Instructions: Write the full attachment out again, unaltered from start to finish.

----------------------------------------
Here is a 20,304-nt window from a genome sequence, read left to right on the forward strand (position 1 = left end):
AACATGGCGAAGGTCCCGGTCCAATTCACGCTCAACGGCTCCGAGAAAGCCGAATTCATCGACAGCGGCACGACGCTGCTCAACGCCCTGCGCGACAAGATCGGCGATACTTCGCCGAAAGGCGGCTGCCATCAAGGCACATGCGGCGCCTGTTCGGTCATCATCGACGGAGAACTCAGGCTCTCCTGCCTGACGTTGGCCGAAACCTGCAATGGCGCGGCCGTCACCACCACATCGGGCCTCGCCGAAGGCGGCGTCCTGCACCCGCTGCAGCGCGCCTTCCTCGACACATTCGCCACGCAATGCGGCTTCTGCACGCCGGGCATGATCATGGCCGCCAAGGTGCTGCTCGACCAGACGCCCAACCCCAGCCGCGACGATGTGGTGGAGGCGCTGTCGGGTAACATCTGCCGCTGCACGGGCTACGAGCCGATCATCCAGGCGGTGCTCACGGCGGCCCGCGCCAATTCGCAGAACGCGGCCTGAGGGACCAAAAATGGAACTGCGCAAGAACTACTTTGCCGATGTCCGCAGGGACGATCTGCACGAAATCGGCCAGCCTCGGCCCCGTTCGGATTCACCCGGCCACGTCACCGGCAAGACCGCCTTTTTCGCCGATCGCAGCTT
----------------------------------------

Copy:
Here is a 20,304-nt window from a genome sequence, read left to right on the forward strand (position 1 = left end):
AACATGGCGAAGGTCCCGGTCCAATTCACGCTCAACGGCTCCGAGAAAGCCGAATTCATCGACAGCGGCACGACGCTGCTCAACGCCCTGCGCGACAAGATCGGCGATACTTCGCCGAAAGGCGGCTGCCATCAAGGCACATGCGGCGCCTGTTCGGTCATCATCGACGGAGAACTCAGGCTCTCCTGCCTGACGTTGGCCGAAACCTGCAATGGCGCGGCCGTCACCACCACATCGGGCCTCGCCGAAGGCGGCGTCCTGCACCCGCTGCAGCGCGCCTTCCTCGACACATTCGCCACGCAATGCGGCTTCTGCACGCCGGGCATGATCATGGCCGCCAAGGTGCTGCTCGACCAGACGCCCAACCCCAGCCGCGACGATGTGGTGGAGGCGCTGTCGGGTAACATCTGCCGCTGCACGGGCTACGAGCCGATCATCCAGGCGGTGCTCACGGCGGCCCGCGCCAATTCGCAGAACGCGGCCTGAGGGACCAAAAATGGAACTGCGCAAGAACTACTTTGCCGATGTCCGCAGGGACGATCTGCACGAAATCGGCCAGCCTCGGCCCCGTTCGGATTCACCCGGCCACGTCACCGGCAAGACCGCCTTTTTCGCCGATCGCAGCTT